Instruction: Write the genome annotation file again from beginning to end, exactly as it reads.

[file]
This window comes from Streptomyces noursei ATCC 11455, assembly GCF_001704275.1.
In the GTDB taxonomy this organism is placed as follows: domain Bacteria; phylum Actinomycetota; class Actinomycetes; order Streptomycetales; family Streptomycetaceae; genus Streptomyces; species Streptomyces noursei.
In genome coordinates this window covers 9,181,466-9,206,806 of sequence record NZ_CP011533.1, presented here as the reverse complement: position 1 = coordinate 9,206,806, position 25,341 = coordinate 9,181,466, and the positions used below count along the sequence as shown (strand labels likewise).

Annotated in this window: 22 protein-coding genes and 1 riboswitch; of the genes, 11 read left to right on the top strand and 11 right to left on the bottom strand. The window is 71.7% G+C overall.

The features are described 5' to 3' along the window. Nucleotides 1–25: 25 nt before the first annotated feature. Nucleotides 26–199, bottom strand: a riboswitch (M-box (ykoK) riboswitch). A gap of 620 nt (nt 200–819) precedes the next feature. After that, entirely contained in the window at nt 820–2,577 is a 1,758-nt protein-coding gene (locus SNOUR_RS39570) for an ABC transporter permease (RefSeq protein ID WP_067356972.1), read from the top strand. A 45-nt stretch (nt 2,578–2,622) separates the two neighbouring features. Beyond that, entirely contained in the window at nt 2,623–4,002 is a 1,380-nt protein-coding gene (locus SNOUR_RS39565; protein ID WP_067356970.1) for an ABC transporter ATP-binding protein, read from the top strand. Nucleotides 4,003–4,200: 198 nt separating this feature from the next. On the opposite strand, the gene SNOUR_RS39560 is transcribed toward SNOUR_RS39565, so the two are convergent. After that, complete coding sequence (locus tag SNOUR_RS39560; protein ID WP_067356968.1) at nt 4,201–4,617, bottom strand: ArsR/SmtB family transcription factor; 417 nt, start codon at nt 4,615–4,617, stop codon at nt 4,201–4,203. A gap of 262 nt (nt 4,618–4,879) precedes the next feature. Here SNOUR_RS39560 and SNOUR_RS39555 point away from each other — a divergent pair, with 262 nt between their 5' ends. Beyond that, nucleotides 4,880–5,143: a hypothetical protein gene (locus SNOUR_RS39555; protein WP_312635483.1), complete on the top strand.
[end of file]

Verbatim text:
This window comes from Streptomyces noursei ATCC 11455, assembly GCF_001704275.1.
In the GTDB taxonomy this organism is placed as follows: domain Bacteria; phylum Actinomycetota; class Actinomycetes; order Streptomycetales; family Streptomycetaceae; genus Streptomyces; species Streptomyces noursei.
In genome coordinates this window covers 9,181,466-9,206,806 of sequence record NZ_CP011533.1, presented here as the reverse complement: position 1 = coordinate 9,206,806, position 25,341 = coordinate 9,181,466, and the positions used below count along the sequence as shown (strand labels likewise).

Annotated in this window: 22 protein-coding genes and 1 riboswitch; of the genes, 11 read left to right on the top strand and 11 right to left on the bottom strand. The window is 71.7% G+C overall.

The features are described 5' to 3' along the window. Nucleotides 1–25: 25 nt before the first annotated feature. Nucleotides 26–199, bottom strand: a riboswitch (M-box (ykoK) riboswitch). A gap of 620 nt (nt 200–819) precedes the next feature. After that, entirely contained in the window at nt 820–2,577 is a 1,758-nt protein-coding gene (locus SNOUR_RS39570) for an ABC transporter permease (RefSeq protein ID WP_067356972.1), read from the top strand. A 45-nt stretch (nt 2,578–2,622) separates the two neighbouring features. Beyond that, entirely contained in the window at nt 2,623–4,002 is a 1,380-nt protein-coding gene (locus SNOUR_RS39565; protein ID WP_067356970.1) for an ABC transporter ATP-binding protein, read from the top strand. Nucleotides 4,003–4,200: 198 nt separating this feature from the next. On the opposite strand, the gene SNOUR_RS39560 is transcribed toward SNOUR_RS39565, so the two are convergent. After that, complete coding sequence (locus tag SNOUR_RS39560; protein ID WP_067356968.1) at nt 4,201–4,617, bottom strand: ArsR/SmtB family transcription factor; 417 nt, start codon at nt 4,615–4,617, stop codon at nt 4,201–4,203. A gap of 262 nt (nt 4,618–4,879) precedes the next feature. Here SNOUR_RS39560 and SNOUR_RS39555 point away from each other — a divergent pair, with 262 nt between their 5' ends. Beyond that, nucleotides 4,880–5,143: a hypothetical protein gene (locus SNOUR_RS39555; protein WP_312635483.1), complete on the top strand.